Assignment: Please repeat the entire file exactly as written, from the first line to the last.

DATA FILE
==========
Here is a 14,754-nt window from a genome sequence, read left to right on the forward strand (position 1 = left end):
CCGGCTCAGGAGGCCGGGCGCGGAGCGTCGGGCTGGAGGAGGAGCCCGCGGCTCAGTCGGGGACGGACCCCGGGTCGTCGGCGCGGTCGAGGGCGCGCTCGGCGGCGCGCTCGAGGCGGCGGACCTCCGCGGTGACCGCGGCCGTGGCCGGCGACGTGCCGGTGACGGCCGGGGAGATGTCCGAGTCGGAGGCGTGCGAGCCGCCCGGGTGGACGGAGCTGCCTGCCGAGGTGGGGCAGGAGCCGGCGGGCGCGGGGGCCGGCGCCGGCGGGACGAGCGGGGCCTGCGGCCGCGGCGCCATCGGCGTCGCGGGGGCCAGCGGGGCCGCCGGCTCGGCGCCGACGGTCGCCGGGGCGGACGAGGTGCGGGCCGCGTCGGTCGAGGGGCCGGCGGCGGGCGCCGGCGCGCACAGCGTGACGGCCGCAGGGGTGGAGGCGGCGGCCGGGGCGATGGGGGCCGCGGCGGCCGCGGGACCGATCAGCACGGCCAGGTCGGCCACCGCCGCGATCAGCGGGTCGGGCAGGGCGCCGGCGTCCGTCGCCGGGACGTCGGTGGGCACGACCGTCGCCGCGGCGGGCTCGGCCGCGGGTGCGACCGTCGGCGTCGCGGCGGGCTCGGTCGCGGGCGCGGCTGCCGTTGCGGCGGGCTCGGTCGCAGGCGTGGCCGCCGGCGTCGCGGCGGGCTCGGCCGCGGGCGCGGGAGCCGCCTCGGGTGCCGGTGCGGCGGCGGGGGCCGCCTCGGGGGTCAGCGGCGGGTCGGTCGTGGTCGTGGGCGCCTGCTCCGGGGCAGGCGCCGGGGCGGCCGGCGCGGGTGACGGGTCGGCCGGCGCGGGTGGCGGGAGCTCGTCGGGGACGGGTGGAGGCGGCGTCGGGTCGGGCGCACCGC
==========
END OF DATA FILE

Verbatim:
Here is a 14,754-nt window from a genome sequence, read left to right on the forward strand (position 1 = left end):
CCGGCTCAGGAGGCCGGGCGCGGAGCGTCGGGCTGGAGGAGGAGCCCGCGGCTCAGTCGGGGACGGACCCCGGGTCGTCGGCGCGGTCGAGGGCGCGCTCGGCGGCGCGCTCGAGGCGGCGGACCTCCGCGGTGACCGCGGCCGTGGCCGGCGACGTGCCGGTGACGGCCGGGGAGATGTCCGAGTCGGAGGCGTGCGAGCCGCCCGGGTGGACGGAGCTGCCTGCCGAGGTGGGGCAGGAGCCGGCGGGCGCGGGGGCCGGCGCCGGCGGGACGAGCGGGGCCTGCGGCCGCGGCGCCATCGGCGTCGCGGGGGCCAGCGGGGCCGCCGGCTCGGCGCCGACGGTCGCCGGGGCGGACGAGGTGCGGGCCGCGTCGGTCGAGGGGCCGGCGGCGGGCGCCGGCGCGCACAGCGTGACGGCCGCAGGGGTGGAGGCGGCGGCCGGGGCGATGGGGGCCGCGGCGGCCGCGGGACCGATCAGCACGGCCAGGTCGGCCACCGCCGCGATCAGCGGGTCGGGCAGGGCGCCGGCGTCCGTCGCCGGGACGTCGGTGGGCACGACCGTCGCCGCGGCGGGCTCGGCCGCGGGTGCGACCGTCGGCGTCGCGGCGGGCTCGGTCGCGGGCGCGGCTGCCGTTGCGGCGGGCTCGGTCGCAGGCGTGGCCGCCGGCGTCGCGGCGGGCTCGGCCGCGGGCGCGGGAGCCGCCTCGGGTGCCGGTGCGGCGGCGGGGGCCGCCTCGGGGGTCAGCGGCGGGTCGGTCGTGGTCGTGGGCGCCTGCTCCGGGGCAGGCGCCGGGGCGGCCGGCGCGGGTGACGGGTCGGCCGGCGCGGGTGGCGGGAGCTCGTCGGGGACGGGTGGAGGCGGCGTCGGGTCGGGCGCACCGC